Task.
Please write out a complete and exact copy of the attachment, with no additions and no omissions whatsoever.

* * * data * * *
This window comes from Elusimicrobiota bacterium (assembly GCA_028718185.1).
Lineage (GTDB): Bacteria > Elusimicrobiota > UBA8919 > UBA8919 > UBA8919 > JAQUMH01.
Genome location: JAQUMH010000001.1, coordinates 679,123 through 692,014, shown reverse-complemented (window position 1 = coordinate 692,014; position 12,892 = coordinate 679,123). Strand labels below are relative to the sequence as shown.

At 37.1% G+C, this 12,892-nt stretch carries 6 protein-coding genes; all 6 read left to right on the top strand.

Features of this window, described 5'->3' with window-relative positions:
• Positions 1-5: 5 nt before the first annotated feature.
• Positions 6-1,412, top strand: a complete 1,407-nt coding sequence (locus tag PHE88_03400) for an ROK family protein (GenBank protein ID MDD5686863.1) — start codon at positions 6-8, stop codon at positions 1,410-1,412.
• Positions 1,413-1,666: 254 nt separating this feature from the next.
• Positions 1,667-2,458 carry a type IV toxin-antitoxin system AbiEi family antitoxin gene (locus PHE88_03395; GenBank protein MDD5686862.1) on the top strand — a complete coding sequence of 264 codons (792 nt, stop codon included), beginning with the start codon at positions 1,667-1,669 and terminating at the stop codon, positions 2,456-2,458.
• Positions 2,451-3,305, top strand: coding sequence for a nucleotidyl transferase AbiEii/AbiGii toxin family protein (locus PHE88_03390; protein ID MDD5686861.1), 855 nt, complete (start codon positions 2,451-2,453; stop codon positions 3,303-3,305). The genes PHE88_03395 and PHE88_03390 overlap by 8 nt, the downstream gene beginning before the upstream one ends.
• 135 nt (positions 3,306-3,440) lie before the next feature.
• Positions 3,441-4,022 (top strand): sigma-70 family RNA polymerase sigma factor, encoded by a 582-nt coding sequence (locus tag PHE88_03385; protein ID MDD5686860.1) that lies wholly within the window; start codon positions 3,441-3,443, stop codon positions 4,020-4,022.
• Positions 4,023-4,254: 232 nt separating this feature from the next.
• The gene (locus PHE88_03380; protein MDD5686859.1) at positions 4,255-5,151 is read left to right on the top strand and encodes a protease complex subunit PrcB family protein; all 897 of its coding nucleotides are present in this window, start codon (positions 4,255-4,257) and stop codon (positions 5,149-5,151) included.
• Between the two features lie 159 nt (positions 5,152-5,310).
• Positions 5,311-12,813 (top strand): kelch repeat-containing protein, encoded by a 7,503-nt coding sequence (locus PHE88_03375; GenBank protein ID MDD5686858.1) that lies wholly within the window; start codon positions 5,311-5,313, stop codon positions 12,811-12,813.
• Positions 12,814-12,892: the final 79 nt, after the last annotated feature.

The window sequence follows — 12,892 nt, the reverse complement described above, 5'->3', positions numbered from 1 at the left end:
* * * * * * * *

This window comes from Elusimicrobiota bacterium (assembly GCA_028718185.1).
Lineage (GTDB): Bacteria > Elusimicrobiota > UBA8919 > UBA8919 > UBA8919 > JAQUMH01.
Genome location: JAQUMH010000001.1, coordinates 679,123 through 692,014, shown reverse-complemented (window position 1 = coordinate 692,014; position 12,892 = coordinate 679,123). Strand labels below are relative to the sequence as shown.

At 37.1% G+C, this 12,892-nt stretch carries 6 protein-coding genes; all 6 read left to right on the top strand.

Features of this window, described 5'->3' with window-relative positions:
• Positions 1-5: 5 nt before the first annotated feature.
• Positions 6-1,412, top strand: a complete 1,407-nt coding sequence (locus tag PHE88_03400) for an ROK family protein (GenBank protein ID MDD5686863.1) — start codon at positions 6-8, stop codon at positions 1,410-1,412.
• Positions 1,413-1,666: 254 nt separating this feature from the next.
• Positions 1,667-2,458 carry a type IV toxin-antitoxin system AbiEi family antitoxin gene (locus PHE88_03395; GenBank protein MDD5686862.1) on the top strand — a complete coding sequence of 264 codons (792 nt, stop codon included), beginning with the start codon at positions 1,667-1,669 and terminating at the stop codon, positions 2,456-2,458.
• Positions 2,451-3,305, top strand: coding sequence for a nucleotidyl transferase AbiEii/AbiGii toxin family protein (locus PHE88_03390; protein ID MDD5686861.1), 855 nt, complete (start codon positions 2,451-2,453; stop codon positions 3,303-3,305). The genes PHE88_03395 and PHE88_03390 overlap by 8 nt, the downstream gene beginning before the upstream one ends.
• 135 nt (positions 3,306-3,440) lie before the next feature.
• Positions 3,441-4,022 (top strand): sigma-70 family RNA polymerase sigma factor, encoded by a 582-nt coding sequence (locus tag PHE88_03385; protein ID MDD5686860.1) that lies wholly within the window; start codon positions 3,441-3,443, stop codon positions 4,020-4,022.
• Positions 4,023-4,254: 232 nt separating this feature from the next.
• The gene (locus PHE88_03380; protein MDD5686859.1) at positions 4,255-5,151 is read left to right on the top strand and encodes a protease complex subunit PrcB family protein; all 897 of its coding nucleotides are present in this window, start codon (positions 4,255-4,257) and stop codon (positions 5,149-5,151) included.
• Between the two features lie 159 nt (positions 5,152-5,310).
• Positions 5,311-12,813 (top strand): kelch repeat-containing protein, encoded by a 7,503-nt coding sequence (locus PHE88_03375; GenBank protein ID MDD5686858.1) that lies wholly within the window; start codon positions 5,311-5,313, stop codon positions 12,811-12,813.
• Positions 12,814-12,892: the final 79 nt, after the last annotated feature.

The window sequence follows — 12,892 nt, the reverse complement described above, 5'->3', positions numbered from 1 at the left end: